Confabulating the Truth: In Defense of “Defensive” Moral Reasoning

The Journal of Ethics 19 (2):105-123 (2015)
  Copy   BIBTEX

Abstract

Empirically minded philosophers have raised questions about judgments and theories based on moral intuitions such as Rawls’s method of reflective equilibrium. But they work from the notion of intuitions assumed in empirical work, according to which intuitions are immediate assessments, as in psychologist Jonathan Haidt’s definition. Haidt himself regards such intuitions as an appropriate basis for moral judgment, arguing that normal agents do not reason prior to forming a judgment and afterwards just “confabulate” reasons in its defense. I argue, first, that the notion of “considered intuitive judgment” that Rawls spells out when he first presents his method is pre-theoretical, but not at all pre-reflective, in the way Haidt’s definition supposes; it may rest on various forms of reasoning short of systematic derivation from theoretical principles. I go on to take issue with Haidt’s dismissal of ex post facto moral reasoning, arguing that it can play both a causal role in an individual’s later intuitions or judgments and a legitimate normative role, as required by moral competence in judging non-taboo cases. I suggest that the move from intuition to judgment and thence to ex post facto reasoning makes sense as a justificatory version of Peircean abduction, or what is now mainly called “inference to the best explanation.”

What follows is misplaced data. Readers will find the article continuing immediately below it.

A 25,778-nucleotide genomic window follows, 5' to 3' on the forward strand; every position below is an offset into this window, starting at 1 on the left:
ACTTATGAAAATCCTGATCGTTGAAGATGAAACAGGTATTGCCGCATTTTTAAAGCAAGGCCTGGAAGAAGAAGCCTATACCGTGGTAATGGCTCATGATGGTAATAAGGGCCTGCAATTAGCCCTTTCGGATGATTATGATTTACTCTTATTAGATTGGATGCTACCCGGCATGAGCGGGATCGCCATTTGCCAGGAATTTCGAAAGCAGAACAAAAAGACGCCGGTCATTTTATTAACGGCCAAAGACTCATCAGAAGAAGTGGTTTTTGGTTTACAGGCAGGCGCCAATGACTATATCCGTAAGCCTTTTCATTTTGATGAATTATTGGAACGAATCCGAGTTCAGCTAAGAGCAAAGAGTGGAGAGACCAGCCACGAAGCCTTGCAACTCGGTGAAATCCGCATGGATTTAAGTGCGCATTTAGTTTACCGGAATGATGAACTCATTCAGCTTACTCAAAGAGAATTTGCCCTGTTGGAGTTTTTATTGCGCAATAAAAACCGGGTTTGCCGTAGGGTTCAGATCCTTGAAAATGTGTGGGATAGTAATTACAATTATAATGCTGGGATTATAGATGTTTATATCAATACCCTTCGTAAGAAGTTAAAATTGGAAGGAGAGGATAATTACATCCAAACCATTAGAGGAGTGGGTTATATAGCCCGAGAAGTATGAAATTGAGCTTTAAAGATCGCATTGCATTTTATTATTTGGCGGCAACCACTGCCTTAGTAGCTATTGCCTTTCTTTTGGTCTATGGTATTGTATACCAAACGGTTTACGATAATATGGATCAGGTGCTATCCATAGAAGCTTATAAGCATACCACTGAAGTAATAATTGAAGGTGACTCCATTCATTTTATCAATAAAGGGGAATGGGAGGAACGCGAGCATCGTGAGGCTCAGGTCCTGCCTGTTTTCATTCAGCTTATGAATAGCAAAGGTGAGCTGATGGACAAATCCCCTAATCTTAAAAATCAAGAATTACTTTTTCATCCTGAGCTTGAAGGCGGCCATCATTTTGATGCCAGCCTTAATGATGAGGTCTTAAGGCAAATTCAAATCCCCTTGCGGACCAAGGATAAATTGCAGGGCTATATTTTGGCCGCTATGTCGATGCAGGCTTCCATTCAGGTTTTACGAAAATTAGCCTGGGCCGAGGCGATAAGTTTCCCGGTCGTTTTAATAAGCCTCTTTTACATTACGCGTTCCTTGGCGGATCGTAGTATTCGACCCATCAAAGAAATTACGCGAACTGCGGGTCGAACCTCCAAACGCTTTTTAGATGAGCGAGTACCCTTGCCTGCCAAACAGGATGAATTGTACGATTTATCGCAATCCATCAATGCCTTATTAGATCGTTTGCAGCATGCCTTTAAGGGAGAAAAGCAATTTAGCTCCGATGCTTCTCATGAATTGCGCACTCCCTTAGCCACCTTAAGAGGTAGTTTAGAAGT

Links

PhilArchive



    Upload a copy of this work     Papers currently archived: 74,310

External links

Setup an account with your affiliations in order to access resources via your University's proxy server

Through your library

Similar books and articles

Moral Reasoning: Hints and Allegations.Joseph M. Paxton & Joshua D. Greene - 2010 - Topics in Cognitive Science 2 (3):511-527.
What is Moral Reasoning?Leland F. Saunders - 2013 - Philosophical Psychology (1):1-20.
Invisible Fences of the Moral Domain.Jonathan Haidt - 2005 - Behavioral and Brain Sciences 28 (4):552-553.
The Role of Moral Commitments in Moral Judgment.Tania Lombrozo - 2009 - Cognitive Science 33 (2):273-286.

Analytics

Added to PP
2015-01-31

Downloads
48 (#241,697)

6 months
1 (#415,900)

Historical graph of downloads
How can I increase my downloads?

Author's Profile

Patricia S. Greenspan
University of Maryland, College Park